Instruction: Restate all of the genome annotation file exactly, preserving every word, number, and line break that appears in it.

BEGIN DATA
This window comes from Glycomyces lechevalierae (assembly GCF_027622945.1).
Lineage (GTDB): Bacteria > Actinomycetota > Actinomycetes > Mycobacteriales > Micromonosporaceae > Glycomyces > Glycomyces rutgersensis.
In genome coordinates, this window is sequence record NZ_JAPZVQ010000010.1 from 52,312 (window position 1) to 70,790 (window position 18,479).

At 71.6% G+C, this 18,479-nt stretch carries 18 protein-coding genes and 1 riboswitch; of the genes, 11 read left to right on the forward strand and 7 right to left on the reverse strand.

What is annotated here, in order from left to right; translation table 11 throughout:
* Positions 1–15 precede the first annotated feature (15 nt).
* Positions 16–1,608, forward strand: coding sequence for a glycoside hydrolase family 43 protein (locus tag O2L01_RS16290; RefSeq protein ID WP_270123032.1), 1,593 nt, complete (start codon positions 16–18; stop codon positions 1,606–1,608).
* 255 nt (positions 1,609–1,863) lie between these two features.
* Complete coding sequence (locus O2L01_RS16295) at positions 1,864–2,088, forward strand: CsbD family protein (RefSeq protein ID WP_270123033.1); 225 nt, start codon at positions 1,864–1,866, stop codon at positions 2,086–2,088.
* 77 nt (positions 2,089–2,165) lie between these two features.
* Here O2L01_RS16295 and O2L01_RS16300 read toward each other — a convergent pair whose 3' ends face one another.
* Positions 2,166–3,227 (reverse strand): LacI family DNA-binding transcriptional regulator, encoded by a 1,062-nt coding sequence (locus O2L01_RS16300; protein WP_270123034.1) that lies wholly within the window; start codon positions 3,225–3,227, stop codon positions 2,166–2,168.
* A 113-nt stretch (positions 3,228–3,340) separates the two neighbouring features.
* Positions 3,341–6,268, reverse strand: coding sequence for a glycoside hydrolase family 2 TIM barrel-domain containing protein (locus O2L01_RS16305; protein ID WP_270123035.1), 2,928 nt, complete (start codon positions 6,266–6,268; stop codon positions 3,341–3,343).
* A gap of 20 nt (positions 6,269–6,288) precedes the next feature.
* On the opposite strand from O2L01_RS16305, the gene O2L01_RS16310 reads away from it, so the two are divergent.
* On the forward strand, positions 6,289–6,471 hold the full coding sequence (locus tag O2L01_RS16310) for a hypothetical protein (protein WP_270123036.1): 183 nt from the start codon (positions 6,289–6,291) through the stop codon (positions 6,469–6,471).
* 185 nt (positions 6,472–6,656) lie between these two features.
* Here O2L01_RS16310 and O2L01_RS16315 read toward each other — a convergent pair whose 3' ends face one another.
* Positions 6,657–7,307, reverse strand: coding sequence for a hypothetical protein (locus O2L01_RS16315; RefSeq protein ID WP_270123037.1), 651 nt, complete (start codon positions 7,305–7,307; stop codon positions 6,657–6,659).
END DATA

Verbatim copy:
This window comes from Glycomyces lechevalierae (assembly GCF_027622945.1).
Lineage (GTDB): Bacteria > Actinomycetota > Actinomycetes > Mycobacteriales > Micromonosporaceae > Glycomyces > Glycomyces rutgersensis.
In genome coordinates, this window is sequence record NZ_JAPZVQ010000010.1 from 52,312 (window position 1) to 70,790 (window position 18,479).

At 71.6% G+C, this 18,479-nt stretch carries 18 protein-coding genes and 1 riboswitch; of the genes, 11 read left to right on the forward strand and 7 right to left on the reverse strand.

What is annotated here, in order from left to right; translation table 11 throughout:
* Positions 1–15 precede the first annotated feature (15 nt).
* Positions 16–1,608, forward strand: coding sequence for a glycoside hydrolase family 43 protein (locus tag O2L01_RS16290; RefSeq protein ID WP_270123032.1), 1,593 nt, complete (start codon positions 16–18; stop codon positions 1,606–1,608).
* 255 nt (positions 1,609–1,863) lie between these two features.
* Complete coding sequence (locus O2L01_RS16295) at positions 1,864–2,088, forward strand: CsbD family protein (RefSeq protein ID WP_270123033.1); 225 nt, start codon at positions 1,864–1,866, stop codon at positions 2,086–2,088.
* 77 nt (positions 2,089–2,165) lie between these two features.
* Here O2L01_RS16295 and O2L01_RS16300 read toward each other — a convergent pair whose 3' ends face one another.
* Positions 2,166–3,227 (reverse strand): LacI family DNA-binding transcriptional regulator, encoded by a 1,062-nt coding sequence (locus O2L01_RS16300; protein WP_270123034.1) that lies wholly within the window; start codon positions 3,225–3,227, stop codon positions 2,166–2,168.
* A 113-nt stretch (positions 3,228–3,340) separates the two neighbouring features.
* Positions 3,341–6,268, reverse strand: coding sequence for a glycoside hydrolase family 2 TIM barrel-domain containing protein (locus O2L01_RS16305; protein ID WP_270123035.1), 2,928 nt, complete (start codon positions 6,266–6,268; stop codon positions 3,341–3,343).
* A gap of 20 nt (positions 6,269–6,288) precedes the next feature.
* On the opposite strand from O2L01_RS16305, the gene O2L01_RS16310 reads away from it, so the two are divergent.
* On the forward strand, positions 6,289–6,471 hold the full coding sequence (locus tag O2L01_RS16310) for a hypothetical protein (protein WP_270123036.1): 183 nt from the start codon (positions 6,289–6,291) through the stop codon (positions 6,469–6,471).
* 185 nt (positions 6,472–6,656) lie between these two features.
* Here O2L01_RS16310 and O2L01_RS16315 read toward each other — a convergent pair whose 3' ends face one another.
* Positions 6,657–7,307, reverse strand: coding sequence for a hypothetical protein (locus O2L01_RS16315; RefSeq protein ID WP_270123037.1), 651 nt, complete (start codon positions 7,305–7,307; stop codon positions 6,657–6,659).